In the way I’m feeling it now. Yes, I experienced death working as an intern and resident chaplain at Emory Healthcare. Yes, I’ve walked others through death by officiating numerous funerals. And yes, many uncles, an aunt, and my grandmother have died over the years. I’ve felt those deaths but differently.
You see my mother died (no limp euphemism of passing away that makes death sound like an ocean cruise!) last week.
It’s only now though in the quiet time, the remains of the day that I drift into mourning: no high speed texts are being exchanged about her decline and death . . . no funeral arrangements left to be made . . . no lasagne to be prepared and baked for the many visitors . . . no shopping for paper plates . . . no memorial to attend . . . no dinner gathering filled with the laughter of loved ones after the memorial. Many left after the service, returning to their lives as it should be. Life has a way like a stream of irrevocably moving forward.
Many good family and friends stay in touch by phone and email with a few trickling in to visit. Yet if I were surrounded by thousands at a stadium, I would still feel the sting, the the grief for my mother’s death who was on the long terrible march of Alzheimer’s for eleven years. No, no, she’s not coming back.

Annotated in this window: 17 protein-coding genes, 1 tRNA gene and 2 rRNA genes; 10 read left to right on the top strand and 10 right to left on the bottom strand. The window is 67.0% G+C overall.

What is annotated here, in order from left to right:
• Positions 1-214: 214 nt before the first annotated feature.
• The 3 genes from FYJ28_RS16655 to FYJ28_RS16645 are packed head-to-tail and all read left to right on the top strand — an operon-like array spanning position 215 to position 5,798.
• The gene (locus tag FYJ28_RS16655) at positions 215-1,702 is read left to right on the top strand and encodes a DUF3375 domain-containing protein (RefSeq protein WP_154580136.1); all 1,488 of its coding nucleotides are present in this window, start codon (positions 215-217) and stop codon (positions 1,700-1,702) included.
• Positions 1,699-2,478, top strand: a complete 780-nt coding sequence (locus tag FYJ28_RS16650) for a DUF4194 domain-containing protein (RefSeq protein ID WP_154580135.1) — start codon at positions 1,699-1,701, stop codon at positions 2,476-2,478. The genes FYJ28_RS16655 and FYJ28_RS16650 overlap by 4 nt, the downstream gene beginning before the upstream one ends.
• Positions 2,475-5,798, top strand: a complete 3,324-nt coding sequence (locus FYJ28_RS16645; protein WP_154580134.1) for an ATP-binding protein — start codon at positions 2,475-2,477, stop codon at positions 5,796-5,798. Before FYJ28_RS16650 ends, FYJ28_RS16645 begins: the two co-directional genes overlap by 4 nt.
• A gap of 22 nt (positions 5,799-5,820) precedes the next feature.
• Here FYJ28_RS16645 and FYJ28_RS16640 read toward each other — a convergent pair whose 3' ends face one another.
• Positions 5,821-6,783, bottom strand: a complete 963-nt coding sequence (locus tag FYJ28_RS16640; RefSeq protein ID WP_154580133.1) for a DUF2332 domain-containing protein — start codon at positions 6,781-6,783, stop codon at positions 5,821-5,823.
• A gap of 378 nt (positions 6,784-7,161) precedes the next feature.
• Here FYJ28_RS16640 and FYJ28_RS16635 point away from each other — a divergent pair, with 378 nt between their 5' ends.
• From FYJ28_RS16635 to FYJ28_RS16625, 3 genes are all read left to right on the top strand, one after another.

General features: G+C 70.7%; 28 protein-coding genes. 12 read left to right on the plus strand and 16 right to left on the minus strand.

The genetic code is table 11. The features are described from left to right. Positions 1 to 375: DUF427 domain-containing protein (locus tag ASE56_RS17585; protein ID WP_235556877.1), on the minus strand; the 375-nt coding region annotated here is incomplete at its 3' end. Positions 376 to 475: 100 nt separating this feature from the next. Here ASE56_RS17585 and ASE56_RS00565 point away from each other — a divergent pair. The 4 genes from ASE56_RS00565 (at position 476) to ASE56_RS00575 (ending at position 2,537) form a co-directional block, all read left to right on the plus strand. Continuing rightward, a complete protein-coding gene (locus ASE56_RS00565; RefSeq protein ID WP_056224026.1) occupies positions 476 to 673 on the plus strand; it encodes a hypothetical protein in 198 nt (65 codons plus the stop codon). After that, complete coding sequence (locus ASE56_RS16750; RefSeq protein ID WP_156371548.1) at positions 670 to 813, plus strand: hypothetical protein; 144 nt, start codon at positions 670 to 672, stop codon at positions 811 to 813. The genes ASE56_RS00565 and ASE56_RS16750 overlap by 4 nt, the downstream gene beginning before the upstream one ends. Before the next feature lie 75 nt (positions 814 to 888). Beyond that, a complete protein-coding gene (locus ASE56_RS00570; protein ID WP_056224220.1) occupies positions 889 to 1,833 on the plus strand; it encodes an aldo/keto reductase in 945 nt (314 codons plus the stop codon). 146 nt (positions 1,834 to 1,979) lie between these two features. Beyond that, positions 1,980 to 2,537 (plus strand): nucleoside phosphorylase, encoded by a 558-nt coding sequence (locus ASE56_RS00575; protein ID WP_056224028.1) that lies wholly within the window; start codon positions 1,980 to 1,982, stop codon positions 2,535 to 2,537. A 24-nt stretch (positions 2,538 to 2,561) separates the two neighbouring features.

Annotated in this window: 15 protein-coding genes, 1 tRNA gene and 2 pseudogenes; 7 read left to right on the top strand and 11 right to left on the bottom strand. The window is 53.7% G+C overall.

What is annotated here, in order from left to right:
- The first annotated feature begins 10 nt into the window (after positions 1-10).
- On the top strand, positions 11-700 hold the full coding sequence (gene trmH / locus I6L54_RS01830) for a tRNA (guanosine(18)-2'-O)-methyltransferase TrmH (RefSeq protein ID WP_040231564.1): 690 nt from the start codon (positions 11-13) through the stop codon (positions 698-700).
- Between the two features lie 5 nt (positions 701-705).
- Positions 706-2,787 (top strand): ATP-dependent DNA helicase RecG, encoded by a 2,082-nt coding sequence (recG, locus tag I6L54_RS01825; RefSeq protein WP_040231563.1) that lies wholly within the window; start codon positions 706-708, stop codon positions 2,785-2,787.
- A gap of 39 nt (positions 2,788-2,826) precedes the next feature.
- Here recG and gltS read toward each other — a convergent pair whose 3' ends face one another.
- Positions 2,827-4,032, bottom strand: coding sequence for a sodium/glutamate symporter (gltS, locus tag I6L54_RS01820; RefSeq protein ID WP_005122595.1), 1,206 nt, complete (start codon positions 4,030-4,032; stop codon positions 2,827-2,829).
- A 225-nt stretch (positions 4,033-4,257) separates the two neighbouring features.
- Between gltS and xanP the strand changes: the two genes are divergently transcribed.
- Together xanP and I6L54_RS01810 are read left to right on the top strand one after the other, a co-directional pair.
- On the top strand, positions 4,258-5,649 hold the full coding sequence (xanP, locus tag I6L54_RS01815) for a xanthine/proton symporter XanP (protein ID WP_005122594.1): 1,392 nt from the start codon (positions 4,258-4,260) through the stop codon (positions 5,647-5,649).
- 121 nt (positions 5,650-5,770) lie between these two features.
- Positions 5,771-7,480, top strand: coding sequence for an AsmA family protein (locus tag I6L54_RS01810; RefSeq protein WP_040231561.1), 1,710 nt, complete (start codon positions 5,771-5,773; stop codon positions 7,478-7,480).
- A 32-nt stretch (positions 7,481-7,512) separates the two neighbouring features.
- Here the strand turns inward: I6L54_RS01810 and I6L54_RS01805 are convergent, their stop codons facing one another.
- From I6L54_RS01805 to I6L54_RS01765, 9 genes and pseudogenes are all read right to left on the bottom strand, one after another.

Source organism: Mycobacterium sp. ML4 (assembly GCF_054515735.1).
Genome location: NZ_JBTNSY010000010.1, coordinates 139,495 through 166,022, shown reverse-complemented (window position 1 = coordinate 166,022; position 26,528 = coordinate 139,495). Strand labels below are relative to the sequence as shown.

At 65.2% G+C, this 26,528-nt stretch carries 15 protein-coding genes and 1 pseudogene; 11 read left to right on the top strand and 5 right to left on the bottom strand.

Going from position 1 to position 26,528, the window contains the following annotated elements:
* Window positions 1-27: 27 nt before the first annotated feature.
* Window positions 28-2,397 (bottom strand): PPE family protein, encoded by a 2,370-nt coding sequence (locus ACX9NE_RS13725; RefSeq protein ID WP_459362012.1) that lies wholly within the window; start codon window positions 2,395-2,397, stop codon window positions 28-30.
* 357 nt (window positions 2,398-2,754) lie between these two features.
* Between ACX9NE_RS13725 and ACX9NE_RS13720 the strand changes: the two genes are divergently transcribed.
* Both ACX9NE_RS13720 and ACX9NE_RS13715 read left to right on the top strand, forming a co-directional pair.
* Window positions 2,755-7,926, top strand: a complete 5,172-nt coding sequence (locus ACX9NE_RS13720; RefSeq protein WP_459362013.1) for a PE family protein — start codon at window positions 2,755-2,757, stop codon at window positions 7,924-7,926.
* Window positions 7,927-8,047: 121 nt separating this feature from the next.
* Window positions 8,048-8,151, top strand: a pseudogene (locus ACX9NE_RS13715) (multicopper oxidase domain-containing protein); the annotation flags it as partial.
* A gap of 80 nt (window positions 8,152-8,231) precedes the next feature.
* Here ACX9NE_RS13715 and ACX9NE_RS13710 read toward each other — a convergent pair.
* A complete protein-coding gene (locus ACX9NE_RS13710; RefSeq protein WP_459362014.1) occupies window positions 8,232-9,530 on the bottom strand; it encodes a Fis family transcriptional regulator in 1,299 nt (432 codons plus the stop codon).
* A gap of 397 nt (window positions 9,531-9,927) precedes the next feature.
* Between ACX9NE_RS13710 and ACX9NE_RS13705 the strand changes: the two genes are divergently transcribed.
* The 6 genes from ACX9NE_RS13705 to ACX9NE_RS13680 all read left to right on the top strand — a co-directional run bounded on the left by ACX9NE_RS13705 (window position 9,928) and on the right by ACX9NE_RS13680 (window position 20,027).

And I am forced to sit still in my grief, my mourning. I have to do what I’ve told countless people as they sat by the bedside of dying loved one or in pain at a funeral: live into your grief and don’t avoid it as it will seep out anyway in inappropriate ways. Am I able to take my advice? Time will tell.
For now, I remember my mother’s last moments as I sat by her side. I didn’t even realize she pushed out her last breath at 11:50a on Monday, August 22, 2016. The hospice nurse alerted me when she jumped up saying, “I think she is gone.” Yes, mom is gone.
I am reminded of how I’ve supported others in their grieving avoiding platitudes like there is another angel in heaven. This is not a salve for the living in the midst of the rawness of death. Yet my prayer is that even though I did my best to support others before my mother’s death that I can now relate in another way more deeply with those grieving.
For now, I will rest in my truth that my mom was my super hero.
What comes next? I’m still with my dad for the moment in our shared grief. I will listen.